ISLAMABAD: As a major sign of increasing economic cooperation, Pakistan and Russia on Wednesday signed an inter corporate agreement for the laying of more than 1,500 km offshore gas pipeline costing $10 billion that would be transporting natural gas from the Russian gas company Gazprom’s sources in the Middle East to Pakistan with possibility of extending it further to South Asian countries.
Mobin Saulat, Managing Director of Inter-State Gas Systems (ISGS), a state-owned company with the mandate to build gas pipelines and gas import projects, and Vitaly A Markelov of Russian Gazprom Gas Company signed this Inter Corporate Agreement (between companies) here.
Initially, the feasibility study of this $10 billion offshore gas pipeline project would be carried out by Gazprom at its own expense. The pipeline would follow an integrated approach, including other ancillary projects such as Under Ground Gas storage, desalination and other power projects.
Pakistan will import some 500 million to one billion cubic feet of gas per day (MMCFD) from these Russian sources, which would be transported via sea link, the agreement stipulates. The pipeline construction is expected to be completed in three to four years.
Russia holds huge gas deposits in Bahrain, Qatar and other Middle Eastern countries and had offered Pakistan and India gas exports by laying the offshore pipeline that would be passing through Gwadar.
A Russian delegation headed by Vitaly A. Markelov, Deputy Chairman of the Management committee, PJSC, ‘Gazprom’ International, visited the Petroleum Division and held a meeting with Petroleum Minister Ghulam Sarwar Khan and other government officials.
According to a statement, federal Petroleum Minister Ghulam Sarwar Khan appreciated the expanding trajectory of bilateral relations between Russia and Pakistan. Khan welcomed Gazprom’s interest in offshore gas pipeline project and termed it a manifestation of multifaceted cooperation between both countries.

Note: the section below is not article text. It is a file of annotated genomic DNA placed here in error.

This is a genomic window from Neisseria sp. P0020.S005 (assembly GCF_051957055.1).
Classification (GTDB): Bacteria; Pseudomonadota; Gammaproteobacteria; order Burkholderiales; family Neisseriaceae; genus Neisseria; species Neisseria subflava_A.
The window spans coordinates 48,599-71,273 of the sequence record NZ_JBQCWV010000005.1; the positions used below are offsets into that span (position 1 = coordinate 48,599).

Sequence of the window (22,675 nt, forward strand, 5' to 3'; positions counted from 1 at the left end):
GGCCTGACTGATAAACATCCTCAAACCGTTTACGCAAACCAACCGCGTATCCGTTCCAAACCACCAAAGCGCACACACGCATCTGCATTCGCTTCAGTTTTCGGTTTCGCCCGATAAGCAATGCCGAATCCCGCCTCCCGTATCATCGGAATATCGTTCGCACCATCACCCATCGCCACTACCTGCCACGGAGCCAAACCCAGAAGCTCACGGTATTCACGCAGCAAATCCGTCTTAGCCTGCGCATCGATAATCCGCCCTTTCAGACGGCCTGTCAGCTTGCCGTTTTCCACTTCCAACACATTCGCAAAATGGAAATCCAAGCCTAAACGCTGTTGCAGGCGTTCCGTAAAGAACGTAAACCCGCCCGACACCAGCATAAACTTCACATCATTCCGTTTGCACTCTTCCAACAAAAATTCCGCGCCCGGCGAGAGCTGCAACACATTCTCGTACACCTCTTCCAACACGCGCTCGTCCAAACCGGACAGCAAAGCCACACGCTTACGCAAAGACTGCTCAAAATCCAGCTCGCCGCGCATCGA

The Russian side thanked their Pakistani counterparts for the facilitation being extended in preparing necessary groundwork for the project and renewed their commitment to deepening energy cooperation between both sectors. The Russian side invited the federal minister to visit Russia at mutually convenient dates, which the minister gladly accepted.
Pakistan’s energy demand is multiplying under the China Pakistan Economic Corridor (CPEC) and industrialisation drive. It would meet its demands to a large extent through this project. Besides, it would place Pakistan on the world map as transit country for offshore gas pipelines.
It is worth mentioning that this project has been planned by the Russian government to capture the Pakistani market. Pakistan has been experiencing gas crisis, particularly in winter, for the past many years as domestic production has declined with new additions being offset by depleting old deposits. In a bid to tackle the crisis, the PML-N government started liquefied natural gas (LNG) imports from Qatar under a 15-year agreement and brought supplies from other sources as well.
The ISGS is also working on the Turkmenistan-Afghanistan-Pakistan-India (Tapi) gas pipeline. It has also been designated by Pakistan for executing the pipeline project along with Russia’s energy giant Gazprom.
The under-construction CPEC is making the region more important for foreign investors. Special Economic Zones (SEZs) are being constructed under the CPEC to boost industrialisation in the country.
Russia has nominated Public Joint Stock Company, Gazprom, for implementation of the project. Pakistan’s cabinet has permitted the company to conduct the feasibility study at its own cost and risk.
Separately, the ISGS is working on the $10 billion Tapi gas pipeline, which will connect South and Central Asia. Construction work on the scheme in Pakistan is planned to start in March 2019. These projects are termed game changer for Pakistan.
Owing to a long-running tussle with Europe and the United States over the annexation of Ukrainian region of Crimea, Russia is looking for alternative markets and wants to capitalise on the increasing energy demand in South Asia.
Russia has been a huge gas exporter to the European Union (EU) countries and Turkey for long and despite US anger, Moscow has continued to provide gas to them. Moscow receives gas from Turkmenistan and then exports it to the EU states.
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